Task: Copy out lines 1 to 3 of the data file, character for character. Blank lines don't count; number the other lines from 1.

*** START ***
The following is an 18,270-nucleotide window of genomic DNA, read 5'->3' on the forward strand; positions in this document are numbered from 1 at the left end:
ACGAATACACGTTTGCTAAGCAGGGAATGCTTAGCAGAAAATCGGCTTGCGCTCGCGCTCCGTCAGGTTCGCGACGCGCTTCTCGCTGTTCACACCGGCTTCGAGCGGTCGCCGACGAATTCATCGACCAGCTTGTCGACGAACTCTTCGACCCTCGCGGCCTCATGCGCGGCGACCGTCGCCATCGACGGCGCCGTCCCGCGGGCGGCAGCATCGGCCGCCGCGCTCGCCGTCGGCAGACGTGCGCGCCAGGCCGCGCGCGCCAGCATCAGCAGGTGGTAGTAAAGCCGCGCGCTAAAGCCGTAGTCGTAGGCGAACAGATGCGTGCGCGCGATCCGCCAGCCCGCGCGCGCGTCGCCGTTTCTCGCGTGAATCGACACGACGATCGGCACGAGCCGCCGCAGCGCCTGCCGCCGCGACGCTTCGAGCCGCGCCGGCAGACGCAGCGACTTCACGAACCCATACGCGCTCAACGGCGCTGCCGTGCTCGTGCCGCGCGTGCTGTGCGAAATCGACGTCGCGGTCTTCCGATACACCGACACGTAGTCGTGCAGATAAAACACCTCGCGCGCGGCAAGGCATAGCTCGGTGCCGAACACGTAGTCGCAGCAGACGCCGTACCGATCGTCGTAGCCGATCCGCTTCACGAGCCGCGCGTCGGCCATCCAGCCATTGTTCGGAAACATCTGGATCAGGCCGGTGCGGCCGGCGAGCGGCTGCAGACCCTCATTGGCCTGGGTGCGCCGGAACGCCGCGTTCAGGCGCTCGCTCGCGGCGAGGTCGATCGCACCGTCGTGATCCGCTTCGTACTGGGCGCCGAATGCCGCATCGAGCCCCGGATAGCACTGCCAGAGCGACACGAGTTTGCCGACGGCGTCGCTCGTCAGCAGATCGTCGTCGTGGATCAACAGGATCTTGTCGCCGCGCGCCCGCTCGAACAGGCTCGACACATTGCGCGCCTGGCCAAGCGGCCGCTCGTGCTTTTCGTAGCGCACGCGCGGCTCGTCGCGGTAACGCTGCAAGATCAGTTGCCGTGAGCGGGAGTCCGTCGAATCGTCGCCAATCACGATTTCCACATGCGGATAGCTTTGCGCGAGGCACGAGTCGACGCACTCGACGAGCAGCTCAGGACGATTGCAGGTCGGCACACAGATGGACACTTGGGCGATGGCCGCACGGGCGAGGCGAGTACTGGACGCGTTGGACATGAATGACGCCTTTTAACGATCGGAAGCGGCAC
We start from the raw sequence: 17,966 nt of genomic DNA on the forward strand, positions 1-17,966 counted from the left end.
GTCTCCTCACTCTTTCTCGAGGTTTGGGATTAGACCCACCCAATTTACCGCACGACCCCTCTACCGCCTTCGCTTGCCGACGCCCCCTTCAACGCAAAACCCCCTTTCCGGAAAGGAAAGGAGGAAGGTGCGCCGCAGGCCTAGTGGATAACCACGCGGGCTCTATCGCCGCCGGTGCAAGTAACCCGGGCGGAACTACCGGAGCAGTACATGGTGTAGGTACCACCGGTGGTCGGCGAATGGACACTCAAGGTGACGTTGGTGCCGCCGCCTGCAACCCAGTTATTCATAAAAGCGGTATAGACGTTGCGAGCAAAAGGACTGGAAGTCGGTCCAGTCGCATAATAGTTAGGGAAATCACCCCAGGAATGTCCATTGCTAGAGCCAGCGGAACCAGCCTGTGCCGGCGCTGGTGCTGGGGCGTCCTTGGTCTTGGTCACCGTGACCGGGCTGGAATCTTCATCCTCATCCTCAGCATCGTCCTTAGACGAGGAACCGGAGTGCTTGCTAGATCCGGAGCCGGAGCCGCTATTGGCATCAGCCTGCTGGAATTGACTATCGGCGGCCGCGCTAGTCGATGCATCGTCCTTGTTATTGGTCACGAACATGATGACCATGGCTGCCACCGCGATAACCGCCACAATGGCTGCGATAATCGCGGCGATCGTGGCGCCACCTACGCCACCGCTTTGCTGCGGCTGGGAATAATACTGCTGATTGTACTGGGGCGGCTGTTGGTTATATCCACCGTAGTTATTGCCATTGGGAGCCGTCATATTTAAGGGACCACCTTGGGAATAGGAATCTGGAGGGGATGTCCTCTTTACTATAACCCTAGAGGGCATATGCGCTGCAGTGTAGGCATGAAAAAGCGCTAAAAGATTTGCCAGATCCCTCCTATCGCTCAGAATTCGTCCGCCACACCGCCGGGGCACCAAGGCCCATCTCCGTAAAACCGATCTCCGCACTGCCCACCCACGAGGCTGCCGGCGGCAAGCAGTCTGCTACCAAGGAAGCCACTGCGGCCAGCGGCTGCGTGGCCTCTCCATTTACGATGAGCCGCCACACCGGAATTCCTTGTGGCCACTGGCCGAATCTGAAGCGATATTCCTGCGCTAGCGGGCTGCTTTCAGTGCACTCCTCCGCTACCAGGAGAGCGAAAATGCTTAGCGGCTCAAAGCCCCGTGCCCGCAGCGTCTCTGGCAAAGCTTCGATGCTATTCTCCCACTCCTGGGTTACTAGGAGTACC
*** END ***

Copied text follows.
The following is an 18,270-nucleotide window of genomic DNA, read 5'->3' on the forward strand; positions in this document are numbered from 1 at the left end:
ACGAATACACGTTTGCTAAGCAGGGAATGCTTAGCAGAAAATCGGCTTGCGCTCGCGCTCCGTCAGGTTCGCGACGCGCTTCTCGCTGTTCACACCGGCTTCGAGCGGTCGCCGACGAATTCATCGACCAGCTTGTCGACGAACTCTTCGACCCTCGCGGCCTCATGCGCGGCGACCGTCGCCATCGACGGCGCCGTCCCGCGGGCGGCAGCATCGGCCGCCGCGCTCGCCGTCGGCAGACGTGCGCGCCAGGCCGCGCGCGCCAGCATCAGCAGGTGGTAGTAAAGCCGCGCGCTAAAGCCGTAGTCGTAGGCGAACAGATGCGTGCGCGCGATCCGCCAGCCCGCGCGCGCGTCGCCGTTTCTCGCGTGAATCGACACGACGATCGGCACGAGCCGCCGCAGCGCCTGCCGCCGCGACGCTTCGAGCCGCGCCGGCAGACGCAGCGACTTCACGAACCCATACGCGCTCAACGGCGCTGCCGTGCTCGTGCCGCGCGTGCTGTGCGAAATCGACGTCGCGGTCTTCCGATACACCGACACGTAGTCGTGCAGATAAAACACCTCGCGCGCGGCAAGGCATAGCTCGGTGCCGAACACGTAGTCGCAGCAGACGCCGTACCGATCGTCGTAGCCGATCCGCTTCACGAGCCGCGCGTCGGCCATCCAGCCATTGTTCGGAAACATCTGGATCAGGCCGGTGCGGCCGGCGAGCGGCTGCAGACCCTCATTGGCCTGGGTGCGCCGGAACGCCGCGTTCAGGCGCTCGCTCGCGGCGAGGTCGATCGCACCGTCGTGATCCGCTTCGTACTGGGCGCCGAATGCCGCATCGAGCCCCGGATAGCACTGCCAGAGCGACACGAGTTTGCCGACGGCGTCGCTCGTCAGCAGATCGTCGTCGTGGATCAACAGGATCTTGTCGCCGCGCGCCCGCTCGAACAGGCTCGACACATTGCGCGCCTGGCCAAGCGGCCGCTCGTGCTTTTCGTAGCGCACGCGCGGCTCGTCGCGGTAACGCTGCAAGATCAGTTGCCGTGAGCGGGAGTCCGTCGAATCGTCGCCAATCACGATTTCCACATGCGGATAGCTTTGCGCGAGGCACGAGTCGACGCACTCGACGAGCAGCTCAGGACGATTGCAGGTCGGCACACAGATGGACACTTGGGCGATGGCCGCACGGGCGAGGCGAGTACTGGACGCGTTGGACATGAATGACGCCTTTTAACGATCGGAAGCGGCAC
We start from the raw sequence: 17,966 nt of genomic DNA on the forward strand, positions 1-17,966 counted from the left end.